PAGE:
Impact of citizen journalism/amateur producers on world of commercial broadcast content production: Citizen Journalism is one of the most important revolutions in media since the invention of the printing press in the 1440’s. It is also one of the most hotly contested phenomena within politics, economics, industry and of course, journalism. Citizen Journalism is ‘The act of citizens playing an active role in the process of collecting, reporting, an analyzing and disseminating news and information’.
With the added factor of technological advances and increased global communication, many are using the medium of the World Wide Web to get their message heard. Citizen journalists and amateur producers can serves as an unbiased and more democratic source of news in contrast to the main stream media. There is much evidence that the main stream media is beginning to change focus to accommodate the digital revolution. Changes have even been seen in the White House, where bloggers are now being admitted to conferences and treated as the regular main stream media journalists.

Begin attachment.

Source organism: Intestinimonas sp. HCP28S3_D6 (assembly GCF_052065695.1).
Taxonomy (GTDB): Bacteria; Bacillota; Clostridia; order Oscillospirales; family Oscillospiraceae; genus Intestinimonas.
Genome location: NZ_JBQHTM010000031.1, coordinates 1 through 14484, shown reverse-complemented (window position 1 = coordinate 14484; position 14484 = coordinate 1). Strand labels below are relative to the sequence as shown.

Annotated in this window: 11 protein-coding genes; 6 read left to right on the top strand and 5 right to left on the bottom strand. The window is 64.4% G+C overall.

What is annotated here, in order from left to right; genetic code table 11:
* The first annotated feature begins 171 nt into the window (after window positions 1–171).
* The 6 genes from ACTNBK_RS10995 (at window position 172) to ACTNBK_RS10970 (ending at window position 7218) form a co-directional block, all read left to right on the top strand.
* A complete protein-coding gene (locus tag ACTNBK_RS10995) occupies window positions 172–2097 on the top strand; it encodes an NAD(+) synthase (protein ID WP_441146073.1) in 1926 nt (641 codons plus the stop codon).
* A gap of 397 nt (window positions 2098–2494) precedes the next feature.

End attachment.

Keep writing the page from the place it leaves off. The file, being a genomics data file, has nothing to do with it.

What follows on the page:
As the CEO of Reuters news and information told a conference on “we Media” in London in May 2006, none of Reuters’ 3,300 reporters and stringers were on the beaches struck by the south east Asian tsunami two years ago. Instead for 24 hours Reuters relied on photos and videos captured by tourists and bystanders. “In the end,” he said, ‘you have to be open to both amateur and professional to tell the story completely. There is no monopoly on being at the right place at the right time. ”